Deb is happy to be a helper in her parish
Growing up, Deb Sundblad of Eau Claire lived in a house of two faiths. “My father was Lutheran and my mother was Catholic,” Deb says. “My mother made sure all 10 of us went to a Catholic school.”
In college, Deb went to the Newman Center, but gradually became an inactive Catholic like so many young adults. It took marriage and children to bring her back to church.
Deb’s Catholic Faith was still buried deep, and she felt called to bring it to her children through religious education and attending church. “We worked with the kids and had them going to classes,” Deb says. “I helped out there.
I figured if I’m going, I might as well help out.”
The family joined St. Olaf Parish in Eau Claire in 2003. One of Deb’s three children is autistic and diabetic, and Faith helped her navigate the challenges. “It kind of brought me back into the fold,” says Deb. “It helped to pray. Praying calmed me down. Then things started working out.”
A church volunteer fair introduced Deb to ways she could help at St. Olaf. “Through that, I started to help out, with what I felt comfortable doing,” she says.
Deb is not interested in being front and center with her service. Her preference is to be busy behind the scenes, and the best benefit has been building relationships within the parish.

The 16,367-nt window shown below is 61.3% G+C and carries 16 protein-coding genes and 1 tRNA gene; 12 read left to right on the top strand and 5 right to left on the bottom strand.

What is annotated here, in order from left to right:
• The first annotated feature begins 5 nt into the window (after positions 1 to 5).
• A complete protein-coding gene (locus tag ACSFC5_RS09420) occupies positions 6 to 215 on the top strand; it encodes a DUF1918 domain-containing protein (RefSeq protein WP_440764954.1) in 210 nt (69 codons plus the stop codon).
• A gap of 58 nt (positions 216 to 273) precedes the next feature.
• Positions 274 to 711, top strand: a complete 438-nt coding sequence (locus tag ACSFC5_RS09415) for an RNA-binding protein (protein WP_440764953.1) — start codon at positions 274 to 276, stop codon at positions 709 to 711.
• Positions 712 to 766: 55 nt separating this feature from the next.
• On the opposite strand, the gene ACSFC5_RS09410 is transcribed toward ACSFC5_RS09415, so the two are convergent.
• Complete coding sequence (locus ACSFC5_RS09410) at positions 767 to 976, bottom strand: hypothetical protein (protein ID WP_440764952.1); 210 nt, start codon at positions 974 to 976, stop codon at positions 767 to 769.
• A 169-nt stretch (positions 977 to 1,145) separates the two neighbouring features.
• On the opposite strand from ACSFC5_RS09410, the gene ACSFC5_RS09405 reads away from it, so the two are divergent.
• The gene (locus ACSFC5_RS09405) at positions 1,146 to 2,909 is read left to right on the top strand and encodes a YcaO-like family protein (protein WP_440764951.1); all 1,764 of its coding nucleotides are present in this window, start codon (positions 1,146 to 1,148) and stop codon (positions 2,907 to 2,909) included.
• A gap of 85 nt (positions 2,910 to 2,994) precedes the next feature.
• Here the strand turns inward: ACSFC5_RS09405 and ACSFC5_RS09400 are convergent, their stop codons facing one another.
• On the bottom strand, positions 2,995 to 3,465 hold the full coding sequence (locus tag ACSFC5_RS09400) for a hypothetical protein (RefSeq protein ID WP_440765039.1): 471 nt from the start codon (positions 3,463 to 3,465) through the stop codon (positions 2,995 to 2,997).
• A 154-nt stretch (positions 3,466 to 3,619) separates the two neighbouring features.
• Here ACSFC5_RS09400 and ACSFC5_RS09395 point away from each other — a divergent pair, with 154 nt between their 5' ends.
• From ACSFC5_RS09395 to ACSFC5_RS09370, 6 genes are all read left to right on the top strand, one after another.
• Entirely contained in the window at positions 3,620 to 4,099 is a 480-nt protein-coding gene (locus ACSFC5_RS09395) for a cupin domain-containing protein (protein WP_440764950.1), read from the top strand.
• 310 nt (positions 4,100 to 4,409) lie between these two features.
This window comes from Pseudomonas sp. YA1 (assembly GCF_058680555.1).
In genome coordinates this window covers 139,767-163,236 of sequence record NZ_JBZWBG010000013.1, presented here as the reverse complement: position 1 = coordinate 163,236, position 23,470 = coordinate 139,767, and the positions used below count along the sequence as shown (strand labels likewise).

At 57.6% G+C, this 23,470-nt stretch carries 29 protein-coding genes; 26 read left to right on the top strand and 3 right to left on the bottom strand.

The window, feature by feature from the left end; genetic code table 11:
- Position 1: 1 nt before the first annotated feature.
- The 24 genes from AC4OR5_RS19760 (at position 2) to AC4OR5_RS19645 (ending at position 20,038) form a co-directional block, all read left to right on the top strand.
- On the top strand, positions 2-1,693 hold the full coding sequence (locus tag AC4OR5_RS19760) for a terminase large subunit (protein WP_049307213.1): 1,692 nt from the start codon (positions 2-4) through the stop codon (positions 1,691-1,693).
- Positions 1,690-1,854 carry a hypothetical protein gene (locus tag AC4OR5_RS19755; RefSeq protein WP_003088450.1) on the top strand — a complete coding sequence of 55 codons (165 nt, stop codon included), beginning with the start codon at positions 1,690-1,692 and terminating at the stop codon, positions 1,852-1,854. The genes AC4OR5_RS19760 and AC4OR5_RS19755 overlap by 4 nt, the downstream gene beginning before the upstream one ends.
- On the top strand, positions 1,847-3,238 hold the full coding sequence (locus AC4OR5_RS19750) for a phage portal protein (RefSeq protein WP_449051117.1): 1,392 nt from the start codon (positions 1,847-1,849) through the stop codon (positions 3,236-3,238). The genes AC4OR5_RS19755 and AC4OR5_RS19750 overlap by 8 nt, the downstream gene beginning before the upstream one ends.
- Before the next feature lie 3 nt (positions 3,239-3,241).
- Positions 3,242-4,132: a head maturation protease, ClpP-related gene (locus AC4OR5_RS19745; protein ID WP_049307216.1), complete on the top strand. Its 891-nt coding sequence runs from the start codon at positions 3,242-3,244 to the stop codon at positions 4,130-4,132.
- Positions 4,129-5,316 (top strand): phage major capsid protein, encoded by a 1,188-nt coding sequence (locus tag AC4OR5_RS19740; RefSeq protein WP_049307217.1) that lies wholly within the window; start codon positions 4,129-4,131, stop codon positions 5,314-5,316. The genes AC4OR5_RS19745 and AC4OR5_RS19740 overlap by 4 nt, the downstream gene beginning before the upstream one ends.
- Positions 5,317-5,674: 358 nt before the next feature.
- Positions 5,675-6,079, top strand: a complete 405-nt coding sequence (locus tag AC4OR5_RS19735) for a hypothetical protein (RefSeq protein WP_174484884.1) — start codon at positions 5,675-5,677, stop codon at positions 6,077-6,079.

“Volunteering helped me find another family. There’s a lot of wonderful people that I’ve worked with,” says Deb. “They give a different perspective. They made me feel welcome.”
As the fourth child of 10, Deb grew up as a helper and learned to be responsible at an early age. “I am very detailed-oriented,” she says. “I can do so many of the background things.”
St. Olaf is a stewardship parish. When the concept was presented to the parishioners, Deb took seriously the request for everyone to tithe three percent of their income, volunteer three hours a week to the parish and spend three hours a week in prayer.
“If I’m going to be serious about this, then I needed to see what I could do,” Deb says.
One area where Deb was called to serve was as sacristan at Mass. It may be work, but there are big benefits for her.
“Your commitment with the Mass is longer than normal,” says Deb. “You go in and you start getting the connection a lot sooner. Working as sacristan is one of those things that doesn’t take a lot of talent.”
Working as sacristan isn’t the only thing she does at Mass – Deb jumps in and lends a hand as needed. “I do just about everything else,” she says. “If I’m going to be there, I might as well be helpful. The end result is always wonderful.”
Within the parish, Deb has been part of many different activities, including the parish Soup Supper, New Parishioners Supper, Lend a Heart/Lend a Hand, the Summer Social and the parish blood drive. Christmas means Deb is working on St. Nick Night and the Sharing Tree—two activities she helped start back in 2008.
St. Olaf Parish works with the Chippewa Valley Spirit of Christmas to gather a list of requested gifts and ages of the people being helped. Parishioners buy the gifts and bring them to church, which are then delivered to Spirit of Christmas.